Burning Man waits for US decision on big changes at festival
With Burning Man three months away, organizers are still waiting for permits and decisions by U.S. land managers that could reshape the counterculture festival in northern Nevada.
The U.S. Bureau of Land Management is reviewing more than 2,000 public comments about a document released in April that assessed the risk of terror attack and included proposals to conduct drug searches and add trash bins and concrete barriers at the festival in the vast and remote Black Rock Desert.
The environmental impact statement aims to detail how the more than weeklong event affects the surrounding land and communities, from the playa surface to air quality and traffic flow. The festival, dubbed the largest outdoor arts festival in North America, culminates with the burning of a towering wooden effigy.
A final report is expected to say whether Burning Man can increase from 80,000 attendees to 100,000.
It is expected June 14, bureau spokesman Rudy Evenson told the Reno Gazette Journal this week, meaning that permits for this festival could come in late July after a public review and other steps. The event begins Aug. 25.
Burning Man is "moving forward with planning this year's event with the assurance (from the BLM) that there won't be any significant changes," CEO Marian Goodell told the newspaper.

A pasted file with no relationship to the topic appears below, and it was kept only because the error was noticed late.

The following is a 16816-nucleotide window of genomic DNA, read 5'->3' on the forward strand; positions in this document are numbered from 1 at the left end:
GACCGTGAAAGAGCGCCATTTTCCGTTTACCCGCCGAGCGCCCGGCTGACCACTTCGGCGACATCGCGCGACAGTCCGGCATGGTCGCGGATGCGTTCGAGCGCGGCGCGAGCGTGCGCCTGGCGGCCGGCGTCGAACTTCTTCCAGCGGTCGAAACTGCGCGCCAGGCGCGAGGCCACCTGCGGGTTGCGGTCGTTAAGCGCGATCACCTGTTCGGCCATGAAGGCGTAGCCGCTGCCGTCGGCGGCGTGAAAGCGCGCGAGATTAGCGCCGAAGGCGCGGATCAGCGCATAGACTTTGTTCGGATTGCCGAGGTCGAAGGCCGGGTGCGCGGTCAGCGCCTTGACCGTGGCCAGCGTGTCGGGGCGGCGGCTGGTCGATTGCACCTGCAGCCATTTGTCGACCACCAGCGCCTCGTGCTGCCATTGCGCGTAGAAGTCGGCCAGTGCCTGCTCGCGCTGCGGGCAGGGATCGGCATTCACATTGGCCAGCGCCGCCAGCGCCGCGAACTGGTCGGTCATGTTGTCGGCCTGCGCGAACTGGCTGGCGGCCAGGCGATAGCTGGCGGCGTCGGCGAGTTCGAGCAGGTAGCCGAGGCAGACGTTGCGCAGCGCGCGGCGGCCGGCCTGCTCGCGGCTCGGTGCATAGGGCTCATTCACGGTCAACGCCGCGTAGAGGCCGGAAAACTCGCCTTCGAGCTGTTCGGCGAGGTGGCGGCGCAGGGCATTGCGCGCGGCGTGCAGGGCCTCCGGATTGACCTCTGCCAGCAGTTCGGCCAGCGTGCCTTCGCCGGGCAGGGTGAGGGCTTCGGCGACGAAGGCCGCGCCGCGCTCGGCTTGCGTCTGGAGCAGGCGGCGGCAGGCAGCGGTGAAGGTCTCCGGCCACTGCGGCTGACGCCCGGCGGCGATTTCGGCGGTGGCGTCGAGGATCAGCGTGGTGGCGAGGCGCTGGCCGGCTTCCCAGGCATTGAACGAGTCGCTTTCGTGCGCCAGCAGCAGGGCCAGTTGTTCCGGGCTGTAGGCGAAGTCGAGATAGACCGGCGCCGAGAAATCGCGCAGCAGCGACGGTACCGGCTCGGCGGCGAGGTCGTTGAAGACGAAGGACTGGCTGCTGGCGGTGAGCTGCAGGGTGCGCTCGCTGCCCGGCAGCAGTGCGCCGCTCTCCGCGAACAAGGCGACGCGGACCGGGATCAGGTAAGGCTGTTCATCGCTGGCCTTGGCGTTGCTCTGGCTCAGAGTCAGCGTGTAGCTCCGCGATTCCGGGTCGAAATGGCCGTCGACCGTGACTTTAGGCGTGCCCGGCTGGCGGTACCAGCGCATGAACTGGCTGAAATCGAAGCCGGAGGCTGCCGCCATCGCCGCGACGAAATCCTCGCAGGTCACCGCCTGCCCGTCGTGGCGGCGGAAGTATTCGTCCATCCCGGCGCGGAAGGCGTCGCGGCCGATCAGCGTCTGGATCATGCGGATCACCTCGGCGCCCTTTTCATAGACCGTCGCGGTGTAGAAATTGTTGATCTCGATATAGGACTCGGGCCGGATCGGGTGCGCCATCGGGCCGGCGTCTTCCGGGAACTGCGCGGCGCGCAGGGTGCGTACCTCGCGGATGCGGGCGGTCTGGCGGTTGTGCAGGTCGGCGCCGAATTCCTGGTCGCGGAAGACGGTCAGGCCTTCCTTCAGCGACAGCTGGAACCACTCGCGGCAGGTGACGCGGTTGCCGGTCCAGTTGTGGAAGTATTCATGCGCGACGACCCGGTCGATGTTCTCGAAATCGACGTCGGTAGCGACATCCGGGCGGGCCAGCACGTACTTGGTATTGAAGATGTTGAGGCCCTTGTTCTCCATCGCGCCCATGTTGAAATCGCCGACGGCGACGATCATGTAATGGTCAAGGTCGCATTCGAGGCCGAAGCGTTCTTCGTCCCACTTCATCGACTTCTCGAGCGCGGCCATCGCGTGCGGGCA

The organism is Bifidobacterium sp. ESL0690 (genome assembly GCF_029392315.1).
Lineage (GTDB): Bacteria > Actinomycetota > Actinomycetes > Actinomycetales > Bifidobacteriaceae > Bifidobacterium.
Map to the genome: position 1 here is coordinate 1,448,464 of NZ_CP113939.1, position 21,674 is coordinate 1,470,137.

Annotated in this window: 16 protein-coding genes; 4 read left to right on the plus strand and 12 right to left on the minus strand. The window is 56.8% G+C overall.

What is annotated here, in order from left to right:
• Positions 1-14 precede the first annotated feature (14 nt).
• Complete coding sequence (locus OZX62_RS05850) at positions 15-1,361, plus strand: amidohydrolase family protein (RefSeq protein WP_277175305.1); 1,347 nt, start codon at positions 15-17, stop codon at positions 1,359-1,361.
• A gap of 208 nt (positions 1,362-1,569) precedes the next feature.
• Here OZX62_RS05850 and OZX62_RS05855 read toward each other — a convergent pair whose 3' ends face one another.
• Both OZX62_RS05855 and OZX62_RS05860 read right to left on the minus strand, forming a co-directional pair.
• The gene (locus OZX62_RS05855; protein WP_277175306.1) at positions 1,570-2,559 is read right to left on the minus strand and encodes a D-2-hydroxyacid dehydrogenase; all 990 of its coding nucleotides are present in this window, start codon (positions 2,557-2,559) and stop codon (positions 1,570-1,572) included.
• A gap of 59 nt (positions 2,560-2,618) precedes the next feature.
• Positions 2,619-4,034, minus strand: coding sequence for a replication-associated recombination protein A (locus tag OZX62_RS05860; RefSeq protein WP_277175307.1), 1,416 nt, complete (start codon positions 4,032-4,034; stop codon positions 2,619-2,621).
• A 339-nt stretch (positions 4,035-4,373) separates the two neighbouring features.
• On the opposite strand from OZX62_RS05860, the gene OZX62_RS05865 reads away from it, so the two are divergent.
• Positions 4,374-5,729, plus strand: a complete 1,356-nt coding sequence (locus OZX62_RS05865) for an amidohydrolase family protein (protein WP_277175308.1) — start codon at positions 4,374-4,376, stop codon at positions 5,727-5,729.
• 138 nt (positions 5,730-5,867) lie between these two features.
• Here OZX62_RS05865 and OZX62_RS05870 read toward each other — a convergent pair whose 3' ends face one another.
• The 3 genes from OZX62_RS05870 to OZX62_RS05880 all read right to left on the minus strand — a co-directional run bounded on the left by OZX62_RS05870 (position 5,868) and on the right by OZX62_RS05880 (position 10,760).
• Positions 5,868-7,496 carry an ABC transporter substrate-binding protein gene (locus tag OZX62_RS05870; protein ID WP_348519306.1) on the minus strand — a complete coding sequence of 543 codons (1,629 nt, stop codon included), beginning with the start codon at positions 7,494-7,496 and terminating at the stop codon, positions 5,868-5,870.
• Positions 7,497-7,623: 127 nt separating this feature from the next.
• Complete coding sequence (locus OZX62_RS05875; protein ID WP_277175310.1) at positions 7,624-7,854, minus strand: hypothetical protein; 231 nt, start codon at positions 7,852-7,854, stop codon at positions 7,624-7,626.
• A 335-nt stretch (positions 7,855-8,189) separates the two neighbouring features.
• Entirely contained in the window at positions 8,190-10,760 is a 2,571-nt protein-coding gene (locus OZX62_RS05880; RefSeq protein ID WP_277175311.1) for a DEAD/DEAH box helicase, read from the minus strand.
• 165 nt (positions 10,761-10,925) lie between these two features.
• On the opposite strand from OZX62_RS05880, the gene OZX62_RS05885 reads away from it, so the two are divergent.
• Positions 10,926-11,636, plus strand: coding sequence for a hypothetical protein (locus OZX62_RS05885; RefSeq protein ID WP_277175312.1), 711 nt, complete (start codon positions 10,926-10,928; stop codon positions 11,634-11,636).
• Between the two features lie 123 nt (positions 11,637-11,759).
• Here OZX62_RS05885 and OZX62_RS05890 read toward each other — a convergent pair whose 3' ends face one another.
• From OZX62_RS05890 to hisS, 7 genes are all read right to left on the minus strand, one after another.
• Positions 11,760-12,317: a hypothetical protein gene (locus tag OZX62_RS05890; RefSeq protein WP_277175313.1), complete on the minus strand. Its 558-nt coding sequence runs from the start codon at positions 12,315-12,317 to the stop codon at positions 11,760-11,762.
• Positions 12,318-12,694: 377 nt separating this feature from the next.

"The BLM has to do their job," Goodell said, "but we're disappointed that we saw such extreme options, and the draft didn't recognize the 30 years of work, the 30 years of history we have."
Organizers say the bureau's proposed changes would add $10 million to annual costs, and supporters say that mandating trash containers would attract an accumulation of garbage at a place where most festivalgoers pack out their own trash and "leave no trace" is a mantra.
The federal proposals are part of the consideration of a new 10-year special use permit for the temporary community known as Black Rock City that emerges in the desert 100 miles (160 kilometers) north of Reno during the nine-day event.
The festival, which moved from San Francisco's Baker Beach in 1990, celebrates creativity and free expression, with drum circles, decorated art cars, guerrilla theatrics and colorful theme camps. Clothing is optional.
Measures detailed in the final environmental report may not go into effect immediately or might be phased in over time when certain conditions are met, such as when the population hits a certain figure, said Evenson, the Bureau of Land Management spokesman.
The public and others could appeal the report to the Interior Department, where Evenson said there is currently a five-year backlog of cases. Appeals also can go to federal court.
Goodell, the CEO, said festivalgoers need to be diligent about properly disposing of trash during and after the event and said organizers hope the final report reflects the views of Burning Man's masses of followers.
She noted that she was involved in helping designate the Black Rock Desert as a national conservation area and that U.S. officials have a huge task in managing public land for many uses.
"I don't think they're trying to prevent us from happening," she said. "We're an anomaly; it takes courage and perspective to want to let us flourish."
Information from: Reno Gazette-Journal, http://www.rgj.com